It’s no one’s business how you spend your child support
I don’t know if you’ve noticed this, but people LOVE to tell other people what to do and how to spend their money, and that definitely includes child support.
I can’t tell you how many times I’ve heard that a mom should have to account to dad for how the child support is spent each month. In these cases, these people are usually of the opinion that the mom should basically be required to turn over all of her bank account statements so that her child’s father can go through them and determine – for himself, mind you – exactly which expenses he deems legitimate.
Can you even imagine? To me, it screams about judicial efficiency – how many hours are we going to spend combing through some poor woman’s bank account statements to determine how many trips to Chick-fil-A are allowed in a given month? – but it’s also a question of autonomy.
Do we also expect dads to turn over their bank account statements so we can determine whether he has the ability to pay MORE in support?
After all, if mom can’t go to Chick fil A, maybe he shouldn’t spend so much time at Hooters.
I’m being cliché. It doesn’t really matter whether or how the money is spent – by either party. It doesn’t matter if we think he’s spending too much money on hunting and fishing equipment, or if he thinks that she’s spending too much getting her hair and nails done. That’s actually one of the key points of having a guideline figure when it comes to child support. Based on the combined incomes of the parties, we determine a particular, statutorily defined level of support that the parents can maintain. Whether – and how – they afford to pay that child support, or how they budget it once it’s received, is more or less irrelevant.
Even still, I have moms as clients who seem to think that giving their child’s father this information will help. “I have nothing to hide,” they tell me. But, to a dad who is hellbent on demonstrating that his child support isn’t being spent appropriately (though probably what he views as appropriate would more or less just equate to being significantly less in amount), he’s going to rip through your bank statements and point out all the places he thinks you can economize – and then present that to the judge.
Silence, on the other hand, gives him nothing to work with. It’s easy to be the critic when it comes to someone else’s spending, but not so easy to have it done to you. So you have a $5 latte habit? So you spend too much on plants? Is your grocery bill a little too high? Do you REALLY need to buy gluten free?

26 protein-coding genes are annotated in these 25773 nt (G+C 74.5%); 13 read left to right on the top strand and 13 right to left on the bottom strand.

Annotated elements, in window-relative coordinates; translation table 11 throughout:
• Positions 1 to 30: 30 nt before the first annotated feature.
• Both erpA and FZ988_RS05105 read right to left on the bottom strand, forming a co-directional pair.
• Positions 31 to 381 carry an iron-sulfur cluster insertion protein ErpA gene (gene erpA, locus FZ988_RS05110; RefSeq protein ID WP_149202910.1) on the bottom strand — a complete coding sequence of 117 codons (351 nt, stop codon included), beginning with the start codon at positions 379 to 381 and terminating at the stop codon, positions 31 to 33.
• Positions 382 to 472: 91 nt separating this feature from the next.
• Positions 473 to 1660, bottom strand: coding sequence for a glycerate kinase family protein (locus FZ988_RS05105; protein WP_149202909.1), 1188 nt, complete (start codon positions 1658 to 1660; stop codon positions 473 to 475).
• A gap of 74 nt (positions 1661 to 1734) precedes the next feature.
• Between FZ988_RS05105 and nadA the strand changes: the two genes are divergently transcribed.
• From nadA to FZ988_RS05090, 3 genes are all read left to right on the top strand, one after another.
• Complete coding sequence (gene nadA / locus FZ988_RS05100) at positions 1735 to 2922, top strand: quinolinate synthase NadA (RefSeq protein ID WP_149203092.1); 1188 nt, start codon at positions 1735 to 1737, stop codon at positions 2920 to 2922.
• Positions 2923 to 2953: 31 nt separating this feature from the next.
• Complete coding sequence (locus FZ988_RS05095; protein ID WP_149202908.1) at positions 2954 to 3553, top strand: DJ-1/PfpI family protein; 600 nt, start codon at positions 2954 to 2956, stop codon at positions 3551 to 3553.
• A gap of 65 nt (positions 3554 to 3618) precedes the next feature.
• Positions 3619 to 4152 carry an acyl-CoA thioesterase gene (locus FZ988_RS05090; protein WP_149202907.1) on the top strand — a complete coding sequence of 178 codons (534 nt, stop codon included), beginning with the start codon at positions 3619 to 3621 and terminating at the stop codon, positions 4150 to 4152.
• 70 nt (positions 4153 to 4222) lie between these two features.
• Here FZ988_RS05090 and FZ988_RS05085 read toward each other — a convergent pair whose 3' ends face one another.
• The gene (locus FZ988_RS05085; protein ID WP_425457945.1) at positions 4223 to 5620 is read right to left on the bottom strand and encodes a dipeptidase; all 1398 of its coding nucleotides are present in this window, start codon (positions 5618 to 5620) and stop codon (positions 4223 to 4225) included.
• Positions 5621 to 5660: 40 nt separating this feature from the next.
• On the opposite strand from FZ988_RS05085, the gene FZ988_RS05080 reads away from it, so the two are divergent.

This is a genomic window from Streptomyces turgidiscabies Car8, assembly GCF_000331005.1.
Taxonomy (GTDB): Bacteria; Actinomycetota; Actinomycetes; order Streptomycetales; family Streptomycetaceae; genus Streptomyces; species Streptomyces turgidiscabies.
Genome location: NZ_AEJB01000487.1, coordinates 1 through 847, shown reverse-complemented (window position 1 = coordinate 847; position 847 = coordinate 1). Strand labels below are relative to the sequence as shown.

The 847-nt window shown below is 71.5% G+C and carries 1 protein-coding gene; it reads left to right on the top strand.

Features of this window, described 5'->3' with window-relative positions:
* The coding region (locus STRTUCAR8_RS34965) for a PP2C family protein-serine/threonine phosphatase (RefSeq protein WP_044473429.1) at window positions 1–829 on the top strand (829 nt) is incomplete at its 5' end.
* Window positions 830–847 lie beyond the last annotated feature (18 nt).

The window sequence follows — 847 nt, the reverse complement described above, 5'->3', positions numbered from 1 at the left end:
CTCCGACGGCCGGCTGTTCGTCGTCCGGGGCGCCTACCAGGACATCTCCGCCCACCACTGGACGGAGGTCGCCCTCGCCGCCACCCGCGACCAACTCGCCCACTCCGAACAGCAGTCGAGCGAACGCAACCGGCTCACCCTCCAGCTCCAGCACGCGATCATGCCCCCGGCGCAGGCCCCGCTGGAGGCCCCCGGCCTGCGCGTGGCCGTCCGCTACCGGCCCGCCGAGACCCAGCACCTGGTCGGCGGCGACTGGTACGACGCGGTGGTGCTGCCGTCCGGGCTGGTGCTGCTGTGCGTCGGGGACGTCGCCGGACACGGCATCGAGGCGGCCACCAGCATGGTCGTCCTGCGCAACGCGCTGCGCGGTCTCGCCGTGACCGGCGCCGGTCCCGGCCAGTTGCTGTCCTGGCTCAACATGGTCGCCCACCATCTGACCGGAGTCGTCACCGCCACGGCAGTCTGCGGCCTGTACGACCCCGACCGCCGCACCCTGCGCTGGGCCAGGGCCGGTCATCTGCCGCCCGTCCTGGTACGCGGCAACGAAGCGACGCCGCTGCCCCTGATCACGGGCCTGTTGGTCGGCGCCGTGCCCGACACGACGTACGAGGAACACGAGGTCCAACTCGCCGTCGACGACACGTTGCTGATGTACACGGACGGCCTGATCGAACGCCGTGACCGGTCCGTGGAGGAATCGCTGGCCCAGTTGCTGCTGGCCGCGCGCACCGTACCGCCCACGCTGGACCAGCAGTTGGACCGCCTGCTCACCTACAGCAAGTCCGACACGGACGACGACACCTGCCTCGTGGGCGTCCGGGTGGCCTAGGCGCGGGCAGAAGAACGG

You see how quickly it can avalanche, right? When someone else is in a position of telling you what and how you should be able to spend your money, they have a ton of power. And, besides, who ever decided that he was the one who got to determine what was or wasn’t appropriate? It’s not like you’re legally mandated to have a standard of living that doesn’t ever exceed dad’s, because then he’d feel sad about the support he has to pay! It’s not like you should be expected to live a life of completely practical frugality for so long as you’re receiving child support!
Besides, it’s not like child support is excessive or particularly generous. Probably, if you were to account for your rent or mortgage, your groceries, your childcare, the children’s clothes, and your utilities each month, you’d be well beyond what you receive in child support. But you shouldn’t even share that information, because he’s bound to say that you buy too many clothes, that you could get them cheaper at Wal-Mart, that you should have three outfits per child each and just wash them each night, or something else ridiculous. And why give him the satisfaction?
He doesn’t have to turn over his bank account statements, and neither should you. If you’re hoping that by doing so you’ll convince him that you’re spending the child support money wisely, you’re likely to be mistaken – and to have the information that you shared in good faith thrown in your face whenever your child’s father starts to feel down on himself because he can’t afford as much as he’d like because of his child support responsibilities.
Child support isn’t a punishment. It’s not money paid to you for your enjoyment. It’s money that you receive to help cover the costs of raising the children on a day-to-day basis. And, if you have children, you’re spending that money! And, though it’s none of his business, I’m sure you’re spending it to the absolute best of your ability.
For more information, or to request a copy of our custody book for Virginia women, give our office a call at 757-425-5200.